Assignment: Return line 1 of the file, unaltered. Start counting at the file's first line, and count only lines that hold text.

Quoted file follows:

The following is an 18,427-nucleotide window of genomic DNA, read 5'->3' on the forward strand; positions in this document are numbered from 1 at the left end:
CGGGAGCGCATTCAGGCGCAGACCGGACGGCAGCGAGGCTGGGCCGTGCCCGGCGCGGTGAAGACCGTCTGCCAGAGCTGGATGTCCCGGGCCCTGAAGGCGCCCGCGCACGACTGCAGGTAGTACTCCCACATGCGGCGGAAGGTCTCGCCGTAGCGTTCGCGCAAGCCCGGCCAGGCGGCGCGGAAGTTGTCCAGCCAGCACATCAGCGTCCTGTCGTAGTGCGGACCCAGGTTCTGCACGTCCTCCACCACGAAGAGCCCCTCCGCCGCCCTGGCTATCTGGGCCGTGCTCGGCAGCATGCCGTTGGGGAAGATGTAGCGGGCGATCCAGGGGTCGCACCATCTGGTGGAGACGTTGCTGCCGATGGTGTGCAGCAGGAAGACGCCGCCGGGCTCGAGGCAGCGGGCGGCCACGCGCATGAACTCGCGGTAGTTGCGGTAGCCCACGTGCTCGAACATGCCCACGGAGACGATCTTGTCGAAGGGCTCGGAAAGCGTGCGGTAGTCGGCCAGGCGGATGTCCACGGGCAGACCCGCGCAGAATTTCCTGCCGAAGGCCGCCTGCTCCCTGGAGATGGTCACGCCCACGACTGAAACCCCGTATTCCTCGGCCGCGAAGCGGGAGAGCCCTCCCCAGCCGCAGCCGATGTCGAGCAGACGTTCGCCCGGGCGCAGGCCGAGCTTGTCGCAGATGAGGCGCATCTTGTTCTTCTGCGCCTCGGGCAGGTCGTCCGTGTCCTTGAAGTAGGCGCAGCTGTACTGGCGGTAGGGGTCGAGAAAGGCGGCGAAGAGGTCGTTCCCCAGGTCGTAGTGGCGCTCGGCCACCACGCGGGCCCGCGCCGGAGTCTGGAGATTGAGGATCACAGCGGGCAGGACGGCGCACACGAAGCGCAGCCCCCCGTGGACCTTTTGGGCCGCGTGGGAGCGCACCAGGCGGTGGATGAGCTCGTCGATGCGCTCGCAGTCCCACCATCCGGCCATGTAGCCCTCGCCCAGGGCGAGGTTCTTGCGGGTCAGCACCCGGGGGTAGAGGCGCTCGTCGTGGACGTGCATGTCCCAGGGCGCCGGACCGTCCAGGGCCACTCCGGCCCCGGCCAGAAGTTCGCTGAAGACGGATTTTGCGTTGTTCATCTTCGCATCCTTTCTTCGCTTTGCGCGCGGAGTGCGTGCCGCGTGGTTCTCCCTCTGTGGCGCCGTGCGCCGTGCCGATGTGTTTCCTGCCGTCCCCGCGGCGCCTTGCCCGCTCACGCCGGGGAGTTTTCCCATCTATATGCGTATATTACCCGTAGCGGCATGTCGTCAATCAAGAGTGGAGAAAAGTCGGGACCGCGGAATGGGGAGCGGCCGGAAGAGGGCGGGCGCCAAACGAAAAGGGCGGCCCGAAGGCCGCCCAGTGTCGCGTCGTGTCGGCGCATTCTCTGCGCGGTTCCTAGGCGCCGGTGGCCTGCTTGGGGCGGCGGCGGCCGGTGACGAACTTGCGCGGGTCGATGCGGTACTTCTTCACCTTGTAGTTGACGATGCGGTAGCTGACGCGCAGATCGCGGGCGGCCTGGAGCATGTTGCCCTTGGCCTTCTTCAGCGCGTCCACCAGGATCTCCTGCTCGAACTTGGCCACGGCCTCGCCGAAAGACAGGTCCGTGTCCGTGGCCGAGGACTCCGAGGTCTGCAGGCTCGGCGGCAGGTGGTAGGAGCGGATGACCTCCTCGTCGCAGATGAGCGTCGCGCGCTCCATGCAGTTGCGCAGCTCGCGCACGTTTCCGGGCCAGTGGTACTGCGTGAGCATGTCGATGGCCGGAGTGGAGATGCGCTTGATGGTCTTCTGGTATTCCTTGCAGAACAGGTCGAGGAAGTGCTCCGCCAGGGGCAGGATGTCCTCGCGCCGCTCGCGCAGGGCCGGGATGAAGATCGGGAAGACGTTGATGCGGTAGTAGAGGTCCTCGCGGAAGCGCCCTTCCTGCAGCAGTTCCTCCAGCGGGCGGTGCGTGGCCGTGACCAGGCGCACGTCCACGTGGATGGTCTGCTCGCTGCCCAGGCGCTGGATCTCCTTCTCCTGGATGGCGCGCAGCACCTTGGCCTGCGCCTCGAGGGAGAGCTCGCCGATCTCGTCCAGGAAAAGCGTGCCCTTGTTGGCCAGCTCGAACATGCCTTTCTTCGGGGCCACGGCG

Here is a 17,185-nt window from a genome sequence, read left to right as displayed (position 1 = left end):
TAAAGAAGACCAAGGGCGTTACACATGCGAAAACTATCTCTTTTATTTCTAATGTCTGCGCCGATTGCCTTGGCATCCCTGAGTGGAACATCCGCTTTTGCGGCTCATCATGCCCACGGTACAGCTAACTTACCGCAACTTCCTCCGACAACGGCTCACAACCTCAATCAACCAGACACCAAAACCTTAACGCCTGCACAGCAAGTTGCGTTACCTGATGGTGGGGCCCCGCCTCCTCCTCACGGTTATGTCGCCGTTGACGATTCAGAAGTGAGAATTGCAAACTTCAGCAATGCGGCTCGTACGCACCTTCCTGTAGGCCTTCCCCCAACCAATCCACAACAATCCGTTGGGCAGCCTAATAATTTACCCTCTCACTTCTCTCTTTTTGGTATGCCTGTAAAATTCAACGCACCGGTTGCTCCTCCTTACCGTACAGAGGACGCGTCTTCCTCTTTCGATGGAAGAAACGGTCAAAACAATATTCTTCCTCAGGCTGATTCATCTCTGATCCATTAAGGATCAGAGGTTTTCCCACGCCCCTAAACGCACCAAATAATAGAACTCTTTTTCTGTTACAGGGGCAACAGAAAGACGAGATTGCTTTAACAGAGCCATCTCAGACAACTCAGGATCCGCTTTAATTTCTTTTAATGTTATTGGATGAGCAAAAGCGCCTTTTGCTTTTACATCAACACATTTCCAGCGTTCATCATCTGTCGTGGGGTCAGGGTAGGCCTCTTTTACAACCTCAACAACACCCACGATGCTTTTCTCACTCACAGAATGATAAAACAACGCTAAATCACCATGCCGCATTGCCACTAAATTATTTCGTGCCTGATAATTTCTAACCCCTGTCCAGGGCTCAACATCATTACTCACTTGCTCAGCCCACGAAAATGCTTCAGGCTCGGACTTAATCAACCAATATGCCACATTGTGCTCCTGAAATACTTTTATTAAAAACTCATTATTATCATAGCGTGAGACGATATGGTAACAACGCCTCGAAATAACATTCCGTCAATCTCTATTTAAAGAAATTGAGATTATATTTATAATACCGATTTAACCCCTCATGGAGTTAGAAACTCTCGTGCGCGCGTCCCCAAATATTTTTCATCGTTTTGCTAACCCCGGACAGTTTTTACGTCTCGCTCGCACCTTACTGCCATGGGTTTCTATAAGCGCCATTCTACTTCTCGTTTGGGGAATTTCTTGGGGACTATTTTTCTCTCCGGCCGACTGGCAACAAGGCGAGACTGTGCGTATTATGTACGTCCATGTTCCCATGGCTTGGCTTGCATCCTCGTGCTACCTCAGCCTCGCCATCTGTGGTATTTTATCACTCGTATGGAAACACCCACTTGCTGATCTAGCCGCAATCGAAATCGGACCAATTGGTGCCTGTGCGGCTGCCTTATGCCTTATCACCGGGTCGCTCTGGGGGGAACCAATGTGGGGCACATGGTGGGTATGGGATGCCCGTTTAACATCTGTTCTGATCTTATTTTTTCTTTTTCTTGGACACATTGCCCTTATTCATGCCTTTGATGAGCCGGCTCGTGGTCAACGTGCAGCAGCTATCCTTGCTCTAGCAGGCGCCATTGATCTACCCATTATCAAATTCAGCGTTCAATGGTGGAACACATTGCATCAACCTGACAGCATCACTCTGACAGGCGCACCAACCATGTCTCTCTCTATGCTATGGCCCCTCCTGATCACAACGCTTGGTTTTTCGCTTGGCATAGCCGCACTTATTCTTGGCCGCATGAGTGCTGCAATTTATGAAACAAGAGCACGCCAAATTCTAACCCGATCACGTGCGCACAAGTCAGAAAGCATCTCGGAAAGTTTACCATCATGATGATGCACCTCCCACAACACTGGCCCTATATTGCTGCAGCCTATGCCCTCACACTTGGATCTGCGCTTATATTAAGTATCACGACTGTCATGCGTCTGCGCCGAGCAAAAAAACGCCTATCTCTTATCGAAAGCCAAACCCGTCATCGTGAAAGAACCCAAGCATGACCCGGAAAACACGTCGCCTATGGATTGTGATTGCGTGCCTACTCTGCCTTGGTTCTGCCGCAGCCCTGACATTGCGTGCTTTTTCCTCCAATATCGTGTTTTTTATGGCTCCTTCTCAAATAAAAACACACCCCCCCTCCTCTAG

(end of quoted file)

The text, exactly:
The following is an 18,427-nucleotide window of genomic DNA, read 5'->3' on the forward strand; positions in this document are numbered from 1 at the left end: